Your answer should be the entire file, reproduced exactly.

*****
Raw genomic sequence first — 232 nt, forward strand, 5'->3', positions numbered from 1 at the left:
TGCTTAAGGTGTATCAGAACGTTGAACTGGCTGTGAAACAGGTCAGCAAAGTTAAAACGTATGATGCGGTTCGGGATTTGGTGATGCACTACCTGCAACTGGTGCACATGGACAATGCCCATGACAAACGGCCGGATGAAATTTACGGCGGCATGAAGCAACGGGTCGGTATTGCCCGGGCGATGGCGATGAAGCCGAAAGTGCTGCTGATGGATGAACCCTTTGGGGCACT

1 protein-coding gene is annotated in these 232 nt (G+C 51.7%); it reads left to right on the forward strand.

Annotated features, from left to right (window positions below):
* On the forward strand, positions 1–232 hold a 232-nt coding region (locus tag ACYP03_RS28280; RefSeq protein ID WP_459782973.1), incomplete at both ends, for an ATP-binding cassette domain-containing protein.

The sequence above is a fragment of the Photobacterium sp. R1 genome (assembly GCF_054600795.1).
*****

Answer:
Raw genomic sequence first — 232 nt, forward strand, 5'->3', positions numbered from 1 at the left:
TGCTTAAGGTGTATCAGAACGTTGAACTGGCTGTGAAACAGGTCAGCAAAGTTAAAACGTATGATGCGGTTCGGGATTTGGTGATGCACTACCTGCAACTGGTGCACATGGACAATGCCCATGACAAACGGCCGGATGAAATTTACGGCGGCATGAAGCAACGGGTCGGTATTGCCCGGGCGATGGCGATGAAGCCGAAAGTGCTGCTGATGGATGAACCCTTTGGGGCACT

1 protein-coding gene is annotated in these 232 nt (G+C 51.7%); it reads left to right on the forward strand.

Annotated features, from left to right (window positions below):
* On the forward strand, positions 1–232 hold a 232-nt coding region (locus tag ACYP03_RS28280; RefSeq protein ID WP_459782973.1), incomplete at both ends, for an ATP-binding cassette domain-containing protein.

The sequence above is a fragment of the Photobacterium sp. R1 genome (assembly GCF_054600795.1).